My article is in response to “The Fork in the Road: Religion, Philosophy and Art” by N. Katers. I found it very interesting because of my deep and abiding interest in religious ideas from my study of my own and other faiths, from the philosophy studies I’m currently undergoing, and from my love of art. I was intrigued by his ideas, but could not agree with his final findings.
The roots of his idea that art is a superior tool of enlightenment go back at least as far as the early 1920’s when Matthew Arnold’s ideas were popular at Cambridge and on other university campuses in Europe. Arnold stated that “Religion has attached itself to the fact, and now the fact is failing it; but for poetry the idea is everything.” This was also happening at the time when Darwin had published his works, and a veritable storm was brewing over this new idea of evolution replacing the creation in Genesis as the acceptable thought of world creation.
The religion-science conflicts seemed very deep. Arnold believed that religion was failing, and that art had to make up the moral difference. It’s a very attractive idea in some levels to think that it’s possible to live a moral life from art, from music, and from poetry. Coleridge himself was also a proponent of these ideas. He would say that, when reading poetry, you can suspend disbelief willingly, and thus have an emotional reaction to it, and be changed and affected in the same way that those who follow religion are changed and affected, even though the poem itself is not true.
There are some problems with this viewpoint, however. Mr. N. Katers points out the benefit of the universal nature of art; that it is available to everyone, and that is true. But it is an individualistic view. Art lacks the ability to make a group hold together, as religion does. How is morality to be learned and practiced in isolation?
Another problem is the problem of tragedy. Art often expresses tragedy, and acts as a catalyst for our own emotions. In that way, great art can be very satisfying on a personal level, but it is insufficient in holding us up personally in the face of our own tragedies. If a loved one dies, how is poetry supposed to help? What comfort would a play give to one who suffers from a painful disease?
How are we supposed to live AS IF certain moral values are true, divorced from the source from whence they spring? Who would have the strength to be honest with his fellow men because of a painting? We cannot gain strength enough to weather the challenges of life from art. Art, at its finest, is the servant of religion, not the other way around.
Art by itself as a moral teacher is insufficient because art, disconnected from religion, degenerates into misery. Look at the art that has come from the medieval and Renaissance periods, where so much of it was based around religious themes. Compare that to the art that has come to us in more recent times. Look at Goya, or Picasso, or Hemingway. Instead of greatness and courage, there is self-pity and cynicism and destruction.
On the question of philosophy, it is another tool and not the “bane of religion” at all. I believe the reference that was quoted in the article was that of I Corinthians 1:11. Actually, the reference extends further out to about verse 18, and is not concerning philosophy at all, but to divisions that existed amongst the members of the ancient church on points of doctrine. Some were claiming to find authority for the doctrine they were teaching from Apollos (not necessarily the god Apollo), or from Paul, or from Cephas.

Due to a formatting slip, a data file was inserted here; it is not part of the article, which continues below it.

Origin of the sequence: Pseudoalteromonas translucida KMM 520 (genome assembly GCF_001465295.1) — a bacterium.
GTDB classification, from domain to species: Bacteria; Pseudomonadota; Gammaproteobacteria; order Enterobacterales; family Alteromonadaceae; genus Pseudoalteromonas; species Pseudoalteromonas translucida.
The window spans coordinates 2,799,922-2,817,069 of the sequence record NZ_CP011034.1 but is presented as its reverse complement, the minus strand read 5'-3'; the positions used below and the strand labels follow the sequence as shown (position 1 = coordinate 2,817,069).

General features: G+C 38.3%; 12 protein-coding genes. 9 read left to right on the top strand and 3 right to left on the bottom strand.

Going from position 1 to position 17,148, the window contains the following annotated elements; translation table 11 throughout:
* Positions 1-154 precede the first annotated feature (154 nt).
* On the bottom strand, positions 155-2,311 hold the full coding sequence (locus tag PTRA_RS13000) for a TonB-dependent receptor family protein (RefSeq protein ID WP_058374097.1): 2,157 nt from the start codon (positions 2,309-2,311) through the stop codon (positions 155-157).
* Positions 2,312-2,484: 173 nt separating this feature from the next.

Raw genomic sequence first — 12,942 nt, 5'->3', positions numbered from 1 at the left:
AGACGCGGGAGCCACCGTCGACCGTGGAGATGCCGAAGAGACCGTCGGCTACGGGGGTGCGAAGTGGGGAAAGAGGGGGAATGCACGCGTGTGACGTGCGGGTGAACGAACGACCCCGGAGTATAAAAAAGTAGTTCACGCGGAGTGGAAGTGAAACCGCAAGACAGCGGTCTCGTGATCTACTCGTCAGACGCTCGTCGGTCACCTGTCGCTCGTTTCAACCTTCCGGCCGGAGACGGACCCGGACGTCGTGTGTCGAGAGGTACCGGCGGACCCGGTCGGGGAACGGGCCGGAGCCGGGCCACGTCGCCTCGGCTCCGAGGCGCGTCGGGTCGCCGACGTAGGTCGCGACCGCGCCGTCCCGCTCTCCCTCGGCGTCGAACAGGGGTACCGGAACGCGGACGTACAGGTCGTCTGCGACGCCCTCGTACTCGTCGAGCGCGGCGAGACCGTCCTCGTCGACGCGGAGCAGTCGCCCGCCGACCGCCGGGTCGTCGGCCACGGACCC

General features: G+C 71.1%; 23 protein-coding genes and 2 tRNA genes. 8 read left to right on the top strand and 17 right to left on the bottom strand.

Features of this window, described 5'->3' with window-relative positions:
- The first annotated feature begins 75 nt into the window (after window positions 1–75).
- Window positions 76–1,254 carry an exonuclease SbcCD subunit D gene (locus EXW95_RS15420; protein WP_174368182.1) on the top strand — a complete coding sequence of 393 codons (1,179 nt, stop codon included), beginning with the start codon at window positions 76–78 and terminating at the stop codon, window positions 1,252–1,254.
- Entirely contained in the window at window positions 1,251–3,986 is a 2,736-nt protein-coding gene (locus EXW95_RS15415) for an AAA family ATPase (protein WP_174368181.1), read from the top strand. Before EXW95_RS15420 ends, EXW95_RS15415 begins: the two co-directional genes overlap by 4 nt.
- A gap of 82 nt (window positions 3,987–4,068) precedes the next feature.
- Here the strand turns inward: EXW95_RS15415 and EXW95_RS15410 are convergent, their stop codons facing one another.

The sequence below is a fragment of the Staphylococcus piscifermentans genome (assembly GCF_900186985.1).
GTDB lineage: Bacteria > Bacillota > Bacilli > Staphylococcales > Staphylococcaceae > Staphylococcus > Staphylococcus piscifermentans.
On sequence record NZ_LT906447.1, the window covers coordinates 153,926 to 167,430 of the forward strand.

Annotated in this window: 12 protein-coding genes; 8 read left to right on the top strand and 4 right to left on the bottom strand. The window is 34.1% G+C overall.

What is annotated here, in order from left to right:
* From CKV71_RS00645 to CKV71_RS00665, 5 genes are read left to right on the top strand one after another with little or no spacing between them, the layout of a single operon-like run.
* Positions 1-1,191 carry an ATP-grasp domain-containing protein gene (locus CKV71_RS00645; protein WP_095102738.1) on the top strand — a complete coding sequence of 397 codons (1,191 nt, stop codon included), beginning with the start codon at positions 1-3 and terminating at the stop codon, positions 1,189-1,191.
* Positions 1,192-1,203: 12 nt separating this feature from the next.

Paul stated that the church’s doctrine was from Christ, and no other, and that those members of the church should follow after Christ, and no other man. He was emphasizing the need for the church to teach a unified doctrine, which was difficult to do amongst the far-flung churches in many lands, with converts coming from many traditions.
Philosophy is not completely independent of religion. Socrates, as he was portrayed by Plato, was concerned about reason and wisdom, but was first and foremost a strong theist. His discussions with Crito at the end of his life as recorded by Plato strongly suggest this, even though Socrates may have found the more popular gods of his day lacking. If our religion does not bear up under basic philosophical scrutiny, then it is right to question it, but religion very often goes beyond the reach of philosophy, which is concerned primarily with what can be seen and proven, and there is much of religion that is beyond our natural senses.
Philosophy concerns our ideas about the nature of the universe, and these have always changed over time, but the moral and religious truths are permanent. Facts that we have we must acknowledge and accept, but those facts continue to change. Thus they are not incompatible with religion, because we do not have a full knowledge of religious truth any more than we have a full knowledge of all facts in the universe. Until we have that full knowledge, different interpretations of facts are continually open for investigation and discussion, for which a study of the principles of philosophy are invaluable.
So I respectfully beg to differ with Mr. N. Katar on his conclusions. Art and philosophy, in both their origin and their practice, serve as the tools of religion. I know that those who feel askance towards any religion of any kind will disagree with me out of hand, but in this world of unanswered questions, there is nothing else, no other road that can adequately take its place. The only other path is despair. There is more to life than simply knowledge. There is that peace that surpasses all understanding.